"The World Is Weary Of The Past"
Context: In Hellas, Shelley catalogues some of the early battles of the Greek war for independence from Turkey that began in 1821. Because the war was still in progress, Shelley could not conclude his poem with an account of victory for either Greeks or Turks. In the poem affairs seem to be going in favor of the Turks, but the chorus of captive Greek women looks into the future in the concluding choral passage. Although Shelley said that the concluding chorus is indistinct and obscure, it is perhaps the clearest and most distinct part of the whole poem. The chorus prophesies that a great age of the world is beginning and that the golden age will return. A brighter Greece will arise, with a new Argo to cut the waves with a cargo different from the golden fleece; a new Orpheus will sing once again; a new Ulysses will travel the seas on his way home. A new Athens will arise. Worshipers will strew tears and flowers on the altars of Saturn, the ruler of the world before the beginning of the reign of Jupiter and Love. The chorus pleads for no more war. Why must men kill and die? The world is weary of its long past of hate and death. May it die or be at rest and peace!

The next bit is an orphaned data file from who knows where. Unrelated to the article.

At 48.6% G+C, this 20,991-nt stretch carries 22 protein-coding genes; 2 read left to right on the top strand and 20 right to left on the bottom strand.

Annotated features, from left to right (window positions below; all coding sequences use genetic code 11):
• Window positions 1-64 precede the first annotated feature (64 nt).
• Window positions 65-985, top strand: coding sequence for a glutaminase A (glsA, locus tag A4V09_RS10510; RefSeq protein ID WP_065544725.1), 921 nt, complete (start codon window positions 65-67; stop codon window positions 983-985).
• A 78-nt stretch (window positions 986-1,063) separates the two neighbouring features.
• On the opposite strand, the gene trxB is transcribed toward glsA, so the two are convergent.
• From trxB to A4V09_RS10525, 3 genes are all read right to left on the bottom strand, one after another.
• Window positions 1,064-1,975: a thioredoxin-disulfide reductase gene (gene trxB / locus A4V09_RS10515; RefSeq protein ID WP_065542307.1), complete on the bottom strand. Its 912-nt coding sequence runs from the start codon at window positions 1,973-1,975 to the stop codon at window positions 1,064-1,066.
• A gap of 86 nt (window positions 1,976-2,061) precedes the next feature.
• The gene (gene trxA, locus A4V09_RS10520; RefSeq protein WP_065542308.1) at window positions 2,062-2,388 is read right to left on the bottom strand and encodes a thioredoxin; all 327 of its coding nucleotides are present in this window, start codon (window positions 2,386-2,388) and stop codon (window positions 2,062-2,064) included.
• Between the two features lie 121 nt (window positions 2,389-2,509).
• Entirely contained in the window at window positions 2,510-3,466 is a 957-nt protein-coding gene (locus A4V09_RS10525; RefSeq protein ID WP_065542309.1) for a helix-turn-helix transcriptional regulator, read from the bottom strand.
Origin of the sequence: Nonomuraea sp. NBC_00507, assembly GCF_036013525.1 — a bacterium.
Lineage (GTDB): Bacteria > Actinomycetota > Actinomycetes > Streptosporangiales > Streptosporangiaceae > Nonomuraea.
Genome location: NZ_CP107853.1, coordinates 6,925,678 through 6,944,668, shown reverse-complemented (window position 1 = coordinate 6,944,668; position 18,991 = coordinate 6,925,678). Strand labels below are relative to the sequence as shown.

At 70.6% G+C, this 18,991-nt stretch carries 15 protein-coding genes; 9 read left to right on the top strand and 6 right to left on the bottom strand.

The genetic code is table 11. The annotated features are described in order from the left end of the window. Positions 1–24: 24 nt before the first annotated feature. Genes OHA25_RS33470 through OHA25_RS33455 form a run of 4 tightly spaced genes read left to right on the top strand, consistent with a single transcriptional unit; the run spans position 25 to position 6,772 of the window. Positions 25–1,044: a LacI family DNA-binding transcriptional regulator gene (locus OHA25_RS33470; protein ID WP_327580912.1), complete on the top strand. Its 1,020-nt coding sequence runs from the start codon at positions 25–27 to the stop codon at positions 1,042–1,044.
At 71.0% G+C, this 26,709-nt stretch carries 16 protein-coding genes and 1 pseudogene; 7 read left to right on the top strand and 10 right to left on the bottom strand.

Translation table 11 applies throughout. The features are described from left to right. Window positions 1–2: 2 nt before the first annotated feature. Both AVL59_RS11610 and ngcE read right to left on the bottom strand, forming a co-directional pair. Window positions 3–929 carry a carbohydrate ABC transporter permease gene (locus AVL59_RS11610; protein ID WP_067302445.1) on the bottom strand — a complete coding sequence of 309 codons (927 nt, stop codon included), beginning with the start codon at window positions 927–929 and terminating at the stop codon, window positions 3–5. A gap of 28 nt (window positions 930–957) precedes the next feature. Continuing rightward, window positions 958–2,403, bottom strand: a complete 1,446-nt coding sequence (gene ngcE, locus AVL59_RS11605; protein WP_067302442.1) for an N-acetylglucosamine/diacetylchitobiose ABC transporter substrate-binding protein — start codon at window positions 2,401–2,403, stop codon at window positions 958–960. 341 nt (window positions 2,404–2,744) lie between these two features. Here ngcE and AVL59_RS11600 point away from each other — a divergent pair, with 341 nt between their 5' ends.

Another Athens shall arise,And to remoter timeBequeath, like sunset to the skies,The splendour of its prime;And leave, if nought so bright may live,All earth can take or Heaven can give.Saturn and Love their long reposeShall burst, more bright and goodThan all who fell, than One who rose,Than many unsubdued:Not gold, not blood, their altar dowers,But votive tears and symbol flowers.Oh, cease! must hate and death return?Cease! must men kill and die?Cease! drain not to its dregs the urnOf bitter prophecy.The world is weary of the past,Oh, might it die or rest at last!